The European Union’s chief Brexit negotiator, Michel Barnier, accused the U.K. of not “negotiating seriously” over its withdrawal from the bloc and called on the British government to remove ambiguity about its stance.
As Barnier and Brexit Secretary David Davis opened the third round of talks on the U.K.’s exit from the European Union in Brussels on Monday, Barnier expressed his mounting frustration at the slow progress of talks. The EU believes the U.K. hasn’t been transparent about what it really wants and isn’t negotiating honestly even after publishing a flurry of papers on its positions in some areas.
“We must start negotiating seriously; we need U.K. papers that are clear in order to have constructive negotiations,” Barnier told reporters. “I’m concerned.”
With eight weeks to go until a key EU summit at which the bloc’s leaders will be asked to judge whether the negotiations have made “sufficient progress” to allow the U.K. to open trade discussions, the talks have made little headway on Britain’s financial settlement and the Irish border.
The U.K.’s bill remains the biggest stumbling block to an agreement, with British negotiators determined not to reveal where they admit the U.K. has obligations. Earlier this month Davis told the BBC that it was part of his negotiators’ “constructive ambiguity” approach to try to obtain a better deal.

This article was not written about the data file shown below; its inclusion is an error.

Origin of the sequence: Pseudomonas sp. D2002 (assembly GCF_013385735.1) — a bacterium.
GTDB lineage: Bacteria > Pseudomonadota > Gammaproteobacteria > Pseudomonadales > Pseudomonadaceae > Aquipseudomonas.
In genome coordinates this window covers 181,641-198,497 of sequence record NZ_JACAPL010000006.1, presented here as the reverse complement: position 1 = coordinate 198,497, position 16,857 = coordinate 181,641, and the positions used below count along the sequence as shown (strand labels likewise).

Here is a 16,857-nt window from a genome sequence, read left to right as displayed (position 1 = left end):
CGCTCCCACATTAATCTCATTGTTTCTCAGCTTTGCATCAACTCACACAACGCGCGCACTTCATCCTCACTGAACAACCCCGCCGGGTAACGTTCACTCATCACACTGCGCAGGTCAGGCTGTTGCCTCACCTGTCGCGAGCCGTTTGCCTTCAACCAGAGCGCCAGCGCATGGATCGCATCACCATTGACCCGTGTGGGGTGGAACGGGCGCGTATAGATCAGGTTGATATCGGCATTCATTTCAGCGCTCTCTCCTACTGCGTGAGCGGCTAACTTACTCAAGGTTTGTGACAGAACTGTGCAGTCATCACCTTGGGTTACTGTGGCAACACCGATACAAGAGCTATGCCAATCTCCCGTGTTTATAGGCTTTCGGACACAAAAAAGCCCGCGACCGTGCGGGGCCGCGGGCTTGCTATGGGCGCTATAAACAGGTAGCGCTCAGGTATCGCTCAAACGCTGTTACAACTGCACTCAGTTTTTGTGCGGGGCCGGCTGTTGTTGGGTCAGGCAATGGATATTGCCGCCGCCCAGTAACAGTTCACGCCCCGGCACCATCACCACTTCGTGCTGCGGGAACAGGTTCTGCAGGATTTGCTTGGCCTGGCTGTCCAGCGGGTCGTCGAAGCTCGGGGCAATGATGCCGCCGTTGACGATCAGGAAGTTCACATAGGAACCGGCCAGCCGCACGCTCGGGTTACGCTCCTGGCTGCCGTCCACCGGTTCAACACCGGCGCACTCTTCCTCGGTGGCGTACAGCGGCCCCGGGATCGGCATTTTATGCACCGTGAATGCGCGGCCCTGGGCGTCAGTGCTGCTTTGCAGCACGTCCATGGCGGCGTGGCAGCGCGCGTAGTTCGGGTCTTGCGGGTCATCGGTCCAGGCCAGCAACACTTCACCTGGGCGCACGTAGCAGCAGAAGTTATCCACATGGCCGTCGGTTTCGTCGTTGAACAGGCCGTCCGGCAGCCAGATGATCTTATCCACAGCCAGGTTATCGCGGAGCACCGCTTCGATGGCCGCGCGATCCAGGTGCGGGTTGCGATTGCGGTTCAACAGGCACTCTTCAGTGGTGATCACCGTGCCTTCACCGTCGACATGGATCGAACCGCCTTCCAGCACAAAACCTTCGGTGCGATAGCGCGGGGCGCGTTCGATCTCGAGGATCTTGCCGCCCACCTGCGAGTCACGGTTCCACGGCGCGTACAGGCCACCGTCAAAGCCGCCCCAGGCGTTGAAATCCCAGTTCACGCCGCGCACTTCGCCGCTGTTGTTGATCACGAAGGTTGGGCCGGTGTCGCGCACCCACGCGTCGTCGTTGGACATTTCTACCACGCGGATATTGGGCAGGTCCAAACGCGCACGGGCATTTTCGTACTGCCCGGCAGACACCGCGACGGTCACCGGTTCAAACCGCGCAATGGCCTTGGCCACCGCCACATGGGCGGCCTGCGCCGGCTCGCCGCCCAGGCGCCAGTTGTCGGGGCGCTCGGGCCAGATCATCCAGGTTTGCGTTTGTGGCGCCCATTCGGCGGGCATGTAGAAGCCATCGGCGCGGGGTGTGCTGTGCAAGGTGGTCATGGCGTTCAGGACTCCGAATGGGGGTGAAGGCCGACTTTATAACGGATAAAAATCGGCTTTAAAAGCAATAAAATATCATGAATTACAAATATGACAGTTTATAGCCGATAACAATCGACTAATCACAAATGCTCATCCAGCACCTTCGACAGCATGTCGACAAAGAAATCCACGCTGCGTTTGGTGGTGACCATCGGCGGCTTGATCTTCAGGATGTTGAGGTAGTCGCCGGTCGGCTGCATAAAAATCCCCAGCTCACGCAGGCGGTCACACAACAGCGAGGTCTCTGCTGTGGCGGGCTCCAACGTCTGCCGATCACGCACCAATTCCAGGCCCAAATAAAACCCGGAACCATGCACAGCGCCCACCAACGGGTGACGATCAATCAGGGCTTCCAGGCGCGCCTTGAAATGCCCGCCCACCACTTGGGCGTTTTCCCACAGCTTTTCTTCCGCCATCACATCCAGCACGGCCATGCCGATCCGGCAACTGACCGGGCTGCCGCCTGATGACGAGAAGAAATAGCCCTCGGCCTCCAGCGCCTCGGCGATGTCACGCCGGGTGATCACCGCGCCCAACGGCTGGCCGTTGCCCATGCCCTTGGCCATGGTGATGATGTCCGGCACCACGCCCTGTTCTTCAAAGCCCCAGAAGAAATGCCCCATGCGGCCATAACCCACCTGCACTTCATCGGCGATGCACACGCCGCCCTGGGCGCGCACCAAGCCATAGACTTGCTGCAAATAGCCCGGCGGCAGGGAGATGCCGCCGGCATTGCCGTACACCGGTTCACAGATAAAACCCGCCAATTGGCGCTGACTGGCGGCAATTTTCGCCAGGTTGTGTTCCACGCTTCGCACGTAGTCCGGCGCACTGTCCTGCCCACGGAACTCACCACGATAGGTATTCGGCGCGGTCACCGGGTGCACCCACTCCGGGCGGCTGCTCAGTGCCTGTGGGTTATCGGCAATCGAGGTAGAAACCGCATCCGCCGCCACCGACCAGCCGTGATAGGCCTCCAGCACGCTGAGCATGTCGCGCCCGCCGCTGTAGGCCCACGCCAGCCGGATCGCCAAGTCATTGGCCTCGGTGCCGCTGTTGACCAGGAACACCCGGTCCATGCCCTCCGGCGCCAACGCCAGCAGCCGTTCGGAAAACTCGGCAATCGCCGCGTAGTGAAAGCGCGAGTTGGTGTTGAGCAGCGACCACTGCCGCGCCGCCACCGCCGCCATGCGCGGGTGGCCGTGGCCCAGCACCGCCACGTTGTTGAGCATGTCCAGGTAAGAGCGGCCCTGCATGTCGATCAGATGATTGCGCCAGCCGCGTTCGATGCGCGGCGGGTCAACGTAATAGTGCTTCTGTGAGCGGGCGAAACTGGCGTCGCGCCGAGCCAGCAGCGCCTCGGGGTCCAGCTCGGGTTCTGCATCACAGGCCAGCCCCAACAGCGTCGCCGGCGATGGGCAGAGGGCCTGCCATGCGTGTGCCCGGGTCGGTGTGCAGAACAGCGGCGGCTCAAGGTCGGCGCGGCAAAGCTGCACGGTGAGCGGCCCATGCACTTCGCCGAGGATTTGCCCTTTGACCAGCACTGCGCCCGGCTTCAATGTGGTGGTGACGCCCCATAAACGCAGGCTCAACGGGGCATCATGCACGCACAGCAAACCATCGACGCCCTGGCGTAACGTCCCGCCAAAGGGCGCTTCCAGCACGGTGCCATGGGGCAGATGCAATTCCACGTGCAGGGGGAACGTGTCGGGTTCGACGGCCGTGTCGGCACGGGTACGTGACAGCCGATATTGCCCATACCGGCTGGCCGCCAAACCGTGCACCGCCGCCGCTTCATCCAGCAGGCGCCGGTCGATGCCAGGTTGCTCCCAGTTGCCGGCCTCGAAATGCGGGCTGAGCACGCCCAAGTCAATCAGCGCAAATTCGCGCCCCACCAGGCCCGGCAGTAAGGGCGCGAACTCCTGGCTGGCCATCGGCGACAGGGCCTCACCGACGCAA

The EU says it must agree to a methodology for calculating the financial settlement before discussions can move on.
“For the U.K., the week ahead is about driving forward the technical discussions across all the issues,” Davis told reporters. “But in order to do that we’ll require flexibility and imagination from both sides.”
He said the U.K.’s position papers were “the product of hard work and detailed thinking that has been going on behind the scenes, not just the last few weeks but for the last 12 months.”
Neither the U.K. nor the EU is expecting much of a breakthrough during this week’s negotiations. Monday evening is devoted to the meeting between Davis and Barnier. With Davis scheduled to return to London on Monday night, technical teams will be left to seek progress in the three priority areas.
Britain needs “sufficient progress” on the financial settlement, on how to keep the Irish border open after Brexit and on the status of citizens living in each other’s countries before the EU will allow the U.K. to open discussions on a future trading arrangement.
Since the last round of talks in mid-July, EU officials have become increasingly irritated by what they see as the U.K.’s determination not to engage fully with the negotiations. Despite Barnier’s repeated warning that “the clock is ticking” for the U.K. to get a deal, an EU official said last week that it was a lack of substance from the British side rather than time that was the biggest threat.
For it’s part, the U.K. accuses the EU of not showing flexibility and willingness to deviate from prepared positions, including on its refusal to discuss the shape of the future relationship now.
Reports on Monday that France was leading a group of EU nations who were already willing to begin trade talks as early as October if the U.K. sought a three-year transitional arrangement were dismissed by the French presidency.
“France fully supports Michel Barnier’s negotiating mandate as far as the method and fundamentals are concerned,” the French presidency said via text message from a press officer.
Read More: A Rundown of the U.K.’s Positions on Brexit
— With assistance by Emma Ross-Thomas